The intention of the voter, as expressed upon the face of his ballot, has always been regarded as the cardinal principle controlling the count. Under a system providing for balloting like the Australian, it is necessary that certain rules be prescribed to prevent confusion and secure uniformity; by this means the intention of the voter is to be ascertained. Young v. Simpson, 21 Colo. 460, 42 P. 666 (1895); Heiskell v. Landrum, 23 Colo. 65, 46 P. 120 (1896); Rhode v. Steinmetz, 25 Colo. 308, 55 P. 814 (1898); Nicholls v. Barrick, 27 Colo. 432, 62 P. 202 (1900); Wiley v. McDowell, 55 Colo. 236, 133 P. 757 (1913).
So neither the judges of the election nor the courts are authorized to go beyond what the voter has set down upon his ballot to ascertain his intention. Wiley v. McDowell, 55 Colo. 236, 133 P. 757 (1913).
But in order to designate his choice, a voter must use a cross mark as the law requires. Riley v. Trainor, 57 Colo. 155, 140 P. 469 (1914).
Hence, where no cross mark is used anywhere with reference to any of the candidates for the particular office in question, the ballots ought not to be counted. Riley v. Trainor, 57 Colo. 155, 140 P. 469 (1914).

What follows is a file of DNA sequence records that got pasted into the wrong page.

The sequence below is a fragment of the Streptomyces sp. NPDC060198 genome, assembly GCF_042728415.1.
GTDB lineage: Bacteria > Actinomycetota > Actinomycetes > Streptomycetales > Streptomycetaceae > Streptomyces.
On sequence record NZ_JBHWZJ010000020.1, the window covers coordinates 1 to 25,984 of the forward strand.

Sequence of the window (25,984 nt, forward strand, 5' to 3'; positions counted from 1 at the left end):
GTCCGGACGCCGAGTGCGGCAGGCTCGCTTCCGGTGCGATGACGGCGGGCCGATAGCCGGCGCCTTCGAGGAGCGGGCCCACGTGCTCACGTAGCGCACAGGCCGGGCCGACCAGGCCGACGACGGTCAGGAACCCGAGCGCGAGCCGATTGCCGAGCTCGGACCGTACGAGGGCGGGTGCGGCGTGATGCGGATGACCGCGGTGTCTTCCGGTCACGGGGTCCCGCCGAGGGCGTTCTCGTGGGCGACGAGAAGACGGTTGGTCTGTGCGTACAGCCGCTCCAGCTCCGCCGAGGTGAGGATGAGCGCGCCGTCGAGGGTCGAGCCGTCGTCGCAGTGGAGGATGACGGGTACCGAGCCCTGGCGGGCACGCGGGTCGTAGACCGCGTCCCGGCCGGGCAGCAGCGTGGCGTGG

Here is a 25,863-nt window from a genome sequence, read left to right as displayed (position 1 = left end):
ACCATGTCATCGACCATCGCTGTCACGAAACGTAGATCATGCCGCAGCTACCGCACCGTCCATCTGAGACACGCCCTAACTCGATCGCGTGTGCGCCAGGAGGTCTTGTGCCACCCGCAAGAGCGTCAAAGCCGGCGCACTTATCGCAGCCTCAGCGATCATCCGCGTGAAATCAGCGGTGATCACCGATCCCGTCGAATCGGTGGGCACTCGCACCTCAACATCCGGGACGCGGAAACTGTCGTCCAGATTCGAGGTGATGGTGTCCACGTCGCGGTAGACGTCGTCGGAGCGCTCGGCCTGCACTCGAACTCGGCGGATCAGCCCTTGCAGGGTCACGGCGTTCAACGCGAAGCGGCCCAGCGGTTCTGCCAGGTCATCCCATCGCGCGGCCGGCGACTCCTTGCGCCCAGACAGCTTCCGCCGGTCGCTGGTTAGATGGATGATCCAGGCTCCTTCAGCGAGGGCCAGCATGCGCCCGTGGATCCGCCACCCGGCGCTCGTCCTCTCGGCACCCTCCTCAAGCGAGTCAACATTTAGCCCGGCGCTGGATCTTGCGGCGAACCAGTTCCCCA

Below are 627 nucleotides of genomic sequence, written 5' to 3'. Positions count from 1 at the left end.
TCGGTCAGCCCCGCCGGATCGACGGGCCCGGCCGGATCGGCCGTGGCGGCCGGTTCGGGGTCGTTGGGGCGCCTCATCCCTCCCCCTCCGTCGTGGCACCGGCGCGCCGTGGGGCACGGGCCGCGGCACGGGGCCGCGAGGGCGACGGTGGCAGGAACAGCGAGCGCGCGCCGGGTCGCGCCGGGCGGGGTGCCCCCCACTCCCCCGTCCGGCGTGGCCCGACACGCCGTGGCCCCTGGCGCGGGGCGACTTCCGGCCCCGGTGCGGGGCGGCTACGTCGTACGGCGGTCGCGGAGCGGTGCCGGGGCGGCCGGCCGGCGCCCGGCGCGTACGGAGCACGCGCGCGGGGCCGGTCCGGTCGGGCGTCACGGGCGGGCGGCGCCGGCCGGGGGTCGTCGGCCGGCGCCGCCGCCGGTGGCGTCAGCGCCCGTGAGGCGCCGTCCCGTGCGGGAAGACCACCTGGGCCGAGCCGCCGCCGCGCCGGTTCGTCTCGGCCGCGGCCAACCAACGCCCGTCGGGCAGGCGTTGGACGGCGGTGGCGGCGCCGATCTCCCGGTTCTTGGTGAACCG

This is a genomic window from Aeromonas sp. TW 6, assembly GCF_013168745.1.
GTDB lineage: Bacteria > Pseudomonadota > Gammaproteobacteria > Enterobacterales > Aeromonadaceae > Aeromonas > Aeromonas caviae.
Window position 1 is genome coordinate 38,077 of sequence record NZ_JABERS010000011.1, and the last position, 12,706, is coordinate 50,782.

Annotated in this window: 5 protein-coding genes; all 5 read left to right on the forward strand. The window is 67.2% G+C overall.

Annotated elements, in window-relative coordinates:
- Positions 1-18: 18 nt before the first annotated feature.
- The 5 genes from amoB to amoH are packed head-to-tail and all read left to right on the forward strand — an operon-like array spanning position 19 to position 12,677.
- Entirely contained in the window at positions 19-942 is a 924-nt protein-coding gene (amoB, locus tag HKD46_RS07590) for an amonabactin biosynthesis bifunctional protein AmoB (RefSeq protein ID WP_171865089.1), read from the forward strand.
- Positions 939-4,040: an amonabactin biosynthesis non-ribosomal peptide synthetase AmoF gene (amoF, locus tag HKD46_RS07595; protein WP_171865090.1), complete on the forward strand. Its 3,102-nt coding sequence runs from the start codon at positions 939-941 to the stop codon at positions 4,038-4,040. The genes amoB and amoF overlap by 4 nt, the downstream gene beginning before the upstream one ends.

1. Definition for Designated election official
The secretary of state, a county clerk and recorder, or other election official as provided by article XXI of the state constitution. C.R.S. § 1-12-100.5.
2. Definition for Ballot
(a) A federal write-in absentee ballot;
(b) A ballot specifically prepared or distributed for use by a covered voter in accordance with this article; or
(c) A ballot cast by a covered voter in accordance with this article.
(2) “Covered voter” means:
(a) A uniformed-service voter defined in paragraph (a) of subsection (9) of this section who is a resident of this state but who is absent from this state by reason of active duty and who otherwise satisfies this state’s voter eligibility requirements;
(b) An overseas voter who, before leaving the United States, was last eligible to vote in this state and, except for a state residency requirement, otherwise satisfies this state’s voter eligibility requirements;
(c) An overseas voter who, before leaving the United States, would have been last eligible to vote in this state had the voter then been of voting age and, except for a state residency requirement, otherwise satisfies this state’s voter eligibility requirements; or
(d) An overseas voter who was born outside the United States, is not described in paragraph (b) or (c) of this subsection (2), and, except for a state residency requirement, otherwise satisfies this state’s voter eligibility requirements if the last place where a parent, legal guardian, spouse, or civil union partner of the voter was, or under this article would have been, eligible to vote before leaving the United States is within this state.
C.R.S. § 1-8.3-102.
3. Definition for Person